A flock of ravens can be called a “rave,” a “treachery,” a “conspiracy,” or an “unkindness.” While ravens play an important role in ecosystems, they are also shown to be unkind to sage grouse. LaGrande wildlife biologist Jackie Cupples shares how a Baker City project that offers careful disposal of animal carcasses can make a difference in maintaining a healthy sage grouse population:
How are sage-grouse, ravens, wolves, and livestock connected? Read this Baker City Herald article to find out!
Sage-grouse nest survival is largely influenced by predation and one of the most common nest predators is ravens. Unfortunately, raven numbers have increased by almost 300% in the western United States! That’s a lot of ravens!
In an effort to address this threat to sage-grouse, the Baker LIT has submitted and funded a project to construct a carcass disposal/compost site at the Baker Sanitary landfill. The goal of the project is to provide a sustainable way to reduce the presence of livestock and wildlife carcasses, a popular food source for scavengers and predators, and thus reduce the presence of ravens within sage-grouse habitat.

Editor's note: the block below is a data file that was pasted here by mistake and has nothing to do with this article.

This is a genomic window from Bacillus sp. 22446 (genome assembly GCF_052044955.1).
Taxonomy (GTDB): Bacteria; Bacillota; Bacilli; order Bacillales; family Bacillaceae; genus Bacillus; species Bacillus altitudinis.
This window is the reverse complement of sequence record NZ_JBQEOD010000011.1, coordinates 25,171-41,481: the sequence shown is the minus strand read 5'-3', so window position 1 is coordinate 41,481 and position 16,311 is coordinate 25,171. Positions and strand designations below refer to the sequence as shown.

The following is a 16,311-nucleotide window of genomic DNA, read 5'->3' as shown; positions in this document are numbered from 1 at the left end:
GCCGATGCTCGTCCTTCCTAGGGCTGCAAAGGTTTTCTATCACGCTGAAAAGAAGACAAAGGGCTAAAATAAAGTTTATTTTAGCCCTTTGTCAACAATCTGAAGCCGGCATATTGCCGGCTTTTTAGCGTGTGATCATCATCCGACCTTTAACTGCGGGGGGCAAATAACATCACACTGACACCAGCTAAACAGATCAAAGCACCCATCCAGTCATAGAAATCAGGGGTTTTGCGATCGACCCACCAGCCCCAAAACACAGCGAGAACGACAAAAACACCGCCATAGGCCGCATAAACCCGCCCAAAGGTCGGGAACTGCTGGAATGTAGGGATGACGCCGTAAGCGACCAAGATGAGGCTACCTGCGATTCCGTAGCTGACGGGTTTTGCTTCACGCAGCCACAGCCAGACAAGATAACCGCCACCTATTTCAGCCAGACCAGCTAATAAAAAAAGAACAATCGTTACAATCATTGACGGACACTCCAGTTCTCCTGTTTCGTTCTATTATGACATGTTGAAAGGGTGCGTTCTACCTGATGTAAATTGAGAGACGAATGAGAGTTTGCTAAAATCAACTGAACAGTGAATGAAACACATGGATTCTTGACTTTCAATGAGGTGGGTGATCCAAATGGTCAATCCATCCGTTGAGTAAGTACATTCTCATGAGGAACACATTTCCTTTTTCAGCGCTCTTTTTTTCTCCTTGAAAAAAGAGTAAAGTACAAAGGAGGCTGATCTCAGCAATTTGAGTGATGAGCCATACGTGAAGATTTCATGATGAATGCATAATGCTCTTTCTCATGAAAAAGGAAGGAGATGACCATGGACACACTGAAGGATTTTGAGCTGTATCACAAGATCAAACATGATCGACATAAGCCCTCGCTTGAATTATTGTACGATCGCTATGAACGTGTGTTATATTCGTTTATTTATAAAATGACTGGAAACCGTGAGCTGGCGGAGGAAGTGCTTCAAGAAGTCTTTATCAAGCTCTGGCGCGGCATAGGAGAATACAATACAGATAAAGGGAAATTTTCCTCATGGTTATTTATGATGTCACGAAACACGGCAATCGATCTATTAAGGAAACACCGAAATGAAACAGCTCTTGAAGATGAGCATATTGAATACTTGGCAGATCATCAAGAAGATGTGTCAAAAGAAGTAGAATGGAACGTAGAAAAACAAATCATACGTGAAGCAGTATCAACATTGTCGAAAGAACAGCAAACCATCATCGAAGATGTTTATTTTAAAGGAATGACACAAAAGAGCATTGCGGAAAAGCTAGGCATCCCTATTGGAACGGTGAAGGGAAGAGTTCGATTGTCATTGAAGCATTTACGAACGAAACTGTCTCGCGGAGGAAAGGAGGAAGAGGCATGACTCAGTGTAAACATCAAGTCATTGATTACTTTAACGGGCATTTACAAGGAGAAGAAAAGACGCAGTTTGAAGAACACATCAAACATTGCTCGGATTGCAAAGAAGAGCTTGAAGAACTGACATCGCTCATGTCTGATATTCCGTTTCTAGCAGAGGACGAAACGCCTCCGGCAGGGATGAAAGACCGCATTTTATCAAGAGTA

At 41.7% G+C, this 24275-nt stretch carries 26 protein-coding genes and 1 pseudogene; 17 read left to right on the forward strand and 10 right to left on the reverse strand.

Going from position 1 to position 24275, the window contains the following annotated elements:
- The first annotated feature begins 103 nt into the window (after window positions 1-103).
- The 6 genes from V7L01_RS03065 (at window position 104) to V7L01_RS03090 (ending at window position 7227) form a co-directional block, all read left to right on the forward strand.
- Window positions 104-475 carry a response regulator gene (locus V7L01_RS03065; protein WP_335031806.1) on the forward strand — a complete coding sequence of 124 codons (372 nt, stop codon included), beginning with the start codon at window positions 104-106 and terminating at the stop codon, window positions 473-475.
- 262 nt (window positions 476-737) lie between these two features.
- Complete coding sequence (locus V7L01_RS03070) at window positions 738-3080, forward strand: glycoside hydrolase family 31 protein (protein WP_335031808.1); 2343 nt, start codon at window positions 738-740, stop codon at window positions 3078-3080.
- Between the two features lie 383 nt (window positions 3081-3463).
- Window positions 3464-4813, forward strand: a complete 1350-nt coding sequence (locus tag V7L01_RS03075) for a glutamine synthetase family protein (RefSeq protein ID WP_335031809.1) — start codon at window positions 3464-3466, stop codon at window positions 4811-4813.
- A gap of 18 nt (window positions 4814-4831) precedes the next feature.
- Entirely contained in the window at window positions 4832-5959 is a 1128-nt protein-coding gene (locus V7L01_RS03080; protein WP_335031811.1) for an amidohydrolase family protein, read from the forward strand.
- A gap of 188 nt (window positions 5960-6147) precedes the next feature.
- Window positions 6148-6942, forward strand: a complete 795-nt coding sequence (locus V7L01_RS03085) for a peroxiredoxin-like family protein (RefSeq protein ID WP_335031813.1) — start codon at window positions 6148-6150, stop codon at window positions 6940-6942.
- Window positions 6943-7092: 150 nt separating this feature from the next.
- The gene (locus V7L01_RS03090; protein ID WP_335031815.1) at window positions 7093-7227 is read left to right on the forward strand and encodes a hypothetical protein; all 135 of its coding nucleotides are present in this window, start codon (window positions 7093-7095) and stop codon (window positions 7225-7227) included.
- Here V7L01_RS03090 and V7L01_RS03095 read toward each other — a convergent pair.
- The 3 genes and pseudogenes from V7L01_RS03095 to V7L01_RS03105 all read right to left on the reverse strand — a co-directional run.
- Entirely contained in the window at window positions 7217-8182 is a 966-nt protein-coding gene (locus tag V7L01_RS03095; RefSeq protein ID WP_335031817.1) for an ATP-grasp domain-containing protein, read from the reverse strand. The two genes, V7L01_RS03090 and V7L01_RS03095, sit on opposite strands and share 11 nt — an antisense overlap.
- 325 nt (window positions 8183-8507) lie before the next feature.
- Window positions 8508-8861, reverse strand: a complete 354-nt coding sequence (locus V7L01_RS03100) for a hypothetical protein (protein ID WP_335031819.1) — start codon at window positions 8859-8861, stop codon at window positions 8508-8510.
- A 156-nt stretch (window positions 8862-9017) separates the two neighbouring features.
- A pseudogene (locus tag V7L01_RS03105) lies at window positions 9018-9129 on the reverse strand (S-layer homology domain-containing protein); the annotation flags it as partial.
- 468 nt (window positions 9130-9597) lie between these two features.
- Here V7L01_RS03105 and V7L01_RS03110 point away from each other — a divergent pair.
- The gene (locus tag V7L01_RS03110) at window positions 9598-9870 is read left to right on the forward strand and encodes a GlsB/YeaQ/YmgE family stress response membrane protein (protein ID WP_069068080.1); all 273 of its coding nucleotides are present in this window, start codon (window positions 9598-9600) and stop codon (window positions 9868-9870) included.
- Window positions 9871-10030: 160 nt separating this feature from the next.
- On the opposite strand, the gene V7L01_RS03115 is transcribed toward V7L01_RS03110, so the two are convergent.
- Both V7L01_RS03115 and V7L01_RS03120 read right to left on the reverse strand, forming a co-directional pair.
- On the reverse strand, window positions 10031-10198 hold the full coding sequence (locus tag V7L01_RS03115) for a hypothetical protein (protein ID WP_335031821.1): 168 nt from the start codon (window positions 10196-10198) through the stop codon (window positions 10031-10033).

While the carcass disposal station is still under construction, we hope to have it up and running by January 2024. Reach out to the Baker LIT Coordinator for more information: 541-239-7016.